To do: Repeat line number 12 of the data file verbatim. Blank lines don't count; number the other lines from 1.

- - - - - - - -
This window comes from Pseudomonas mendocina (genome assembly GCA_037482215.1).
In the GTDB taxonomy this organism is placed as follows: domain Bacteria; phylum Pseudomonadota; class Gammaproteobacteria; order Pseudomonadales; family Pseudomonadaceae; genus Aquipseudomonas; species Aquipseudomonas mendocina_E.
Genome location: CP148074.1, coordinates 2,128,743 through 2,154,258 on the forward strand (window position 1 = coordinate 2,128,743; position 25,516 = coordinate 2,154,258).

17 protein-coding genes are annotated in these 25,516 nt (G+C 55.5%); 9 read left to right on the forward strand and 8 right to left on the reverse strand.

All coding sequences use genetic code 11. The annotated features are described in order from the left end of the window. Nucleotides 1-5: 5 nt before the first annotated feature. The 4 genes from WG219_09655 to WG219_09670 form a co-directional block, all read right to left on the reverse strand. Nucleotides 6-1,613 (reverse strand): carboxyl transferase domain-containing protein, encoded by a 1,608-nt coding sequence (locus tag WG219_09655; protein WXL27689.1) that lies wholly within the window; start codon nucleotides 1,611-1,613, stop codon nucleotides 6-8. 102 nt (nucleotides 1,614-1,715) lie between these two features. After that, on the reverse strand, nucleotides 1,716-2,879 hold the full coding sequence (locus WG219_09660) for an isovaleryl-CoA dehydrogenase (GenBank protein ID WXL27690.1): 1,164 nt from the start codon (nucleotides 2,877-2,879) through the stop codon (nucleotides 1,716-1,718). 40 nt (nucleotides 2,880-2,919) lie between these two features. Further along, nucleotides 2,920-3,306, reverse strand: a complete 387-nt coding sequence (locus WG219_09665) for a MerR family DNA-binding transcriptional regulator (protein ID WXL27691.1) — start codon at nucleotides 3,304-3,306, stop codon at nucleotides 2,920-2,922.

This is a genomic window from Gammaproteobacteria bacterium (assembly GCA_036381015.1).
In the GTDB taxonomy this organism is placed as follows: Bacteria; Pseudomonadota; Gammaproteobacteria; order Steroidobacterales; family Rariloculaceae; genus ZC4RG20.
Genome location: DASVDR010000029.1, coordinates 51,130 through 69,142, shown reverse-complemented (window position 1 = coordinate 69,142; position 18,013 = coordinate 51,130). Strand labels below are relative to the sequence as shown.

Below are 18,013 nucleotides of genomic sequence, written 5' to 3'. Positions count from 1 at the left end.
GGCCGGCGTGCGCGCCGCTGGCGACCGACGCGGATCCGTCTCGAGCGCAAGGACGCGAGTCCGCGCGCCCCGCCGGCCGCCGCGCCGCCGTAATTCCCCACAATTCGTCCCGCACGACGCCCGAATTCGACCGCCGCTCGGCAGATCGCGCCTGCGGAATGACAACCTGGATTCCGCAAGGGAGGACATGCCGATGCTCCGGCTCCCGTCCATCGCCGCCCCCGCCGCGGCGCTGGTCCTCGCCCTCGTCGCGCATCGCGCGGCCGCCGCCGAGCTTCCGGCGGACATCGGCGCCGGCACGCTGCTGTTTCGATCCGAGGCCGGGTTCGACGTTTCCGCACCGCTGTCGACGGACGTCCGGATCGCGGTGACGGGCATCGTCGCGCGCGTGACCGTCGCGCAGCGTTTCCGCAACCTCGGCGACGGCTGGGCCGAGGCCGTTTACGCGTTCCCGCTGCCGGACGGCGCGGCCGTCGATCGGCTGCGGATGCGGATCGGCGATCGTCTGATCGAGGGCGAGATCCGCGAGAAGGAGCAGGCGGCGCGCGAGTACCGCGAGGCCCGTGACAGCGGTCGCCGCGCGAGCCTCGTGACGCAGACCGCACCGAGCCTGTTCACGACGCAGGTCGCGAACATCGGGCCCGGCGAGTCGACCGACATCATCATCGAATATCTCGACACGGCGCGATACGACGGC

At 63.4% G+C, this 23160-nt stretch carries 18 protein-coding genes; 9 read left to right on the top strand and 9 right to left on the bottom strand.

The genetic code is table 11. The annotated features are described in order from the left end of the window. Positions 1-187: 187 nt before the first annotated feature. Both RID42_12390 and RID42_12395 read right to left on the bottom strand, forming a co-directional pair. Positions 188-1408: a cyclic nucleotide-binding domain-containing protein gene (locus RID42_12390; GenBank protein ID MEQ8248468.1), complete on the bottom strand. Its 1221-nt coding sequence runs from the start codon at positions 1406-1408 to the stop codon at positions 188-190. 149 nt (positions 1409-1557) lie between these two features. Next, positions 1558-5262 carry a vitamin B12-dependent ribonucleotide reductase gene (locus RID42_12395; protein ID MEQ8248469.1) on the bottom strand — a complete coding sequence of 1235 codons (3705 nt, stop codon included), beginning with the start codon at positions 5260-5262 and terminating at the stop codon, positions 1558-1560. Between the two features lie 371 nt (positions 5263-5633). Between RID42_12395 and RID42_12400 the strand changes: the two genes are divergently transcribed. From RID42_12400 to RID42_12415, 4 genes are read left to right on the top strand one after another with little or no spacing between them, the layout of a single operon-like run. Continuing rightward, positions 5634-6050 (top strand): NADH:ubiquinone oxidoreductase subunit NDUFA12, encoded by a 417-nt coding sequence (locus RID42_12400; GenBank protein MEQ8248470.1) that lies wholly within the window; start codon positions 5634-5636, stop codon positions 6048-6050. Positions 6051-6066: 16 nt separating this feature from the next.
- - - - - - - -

The genetic code is table 11. The annotated features are described in order from the left end of the window. Positions 1-187: 187 nt before the first annotated feature. Both RID42_12390 and RID42_12395 read right to left on the bottom strand, forming a co-directional pair. Positions 188-1408: a cyclic nucleotide-binding domain-containing protein gene (locus RID42_12390; GenBank protein ID MEQ8248468.1), complete on the bottom strand. Its 1221-nt coding sequence runs from the start codon at positions 1406-1408 to the stop codon at positions 188-190. 149 nt (positions 1409-1557) lie between these two features. Next, positions 1558-5262 carry a vitamin B12-dependent ribonucleotide reductase gene (locus RID42_12395; protein ID MEQ8248469.1) on the bottom strand — a complete coding sequence of 1235 codons (3705 nt, stop codon included), beginning with the start codon at positions 5260-5262 and terminating at the stop codon, positions 1558-1560. Between the two features lie 371 nt (positions 5263-5633). Between RID42_12395 and RID42_12400 the strand changes: the two genes are divergently transcribed. From RID42_12400 to RID42_12415, 4 genes are read left to right on the top strand one after another with little or no spacing between them, the layout of a single operon-like run. Continuing rightward, positions 5634-6050 (top strand): NADH:ubiquinone oxidoreductase subunit NDUFA12, encoded by a 417-nt coding sequence (locus RID42_12400; GenBank protein MEQ8248470.1) that lies wholly within the window; start codon positions 5634-5636, stop codon positions 6048-6050. Positions 6051-6066: 16 nt separating this feature from the next.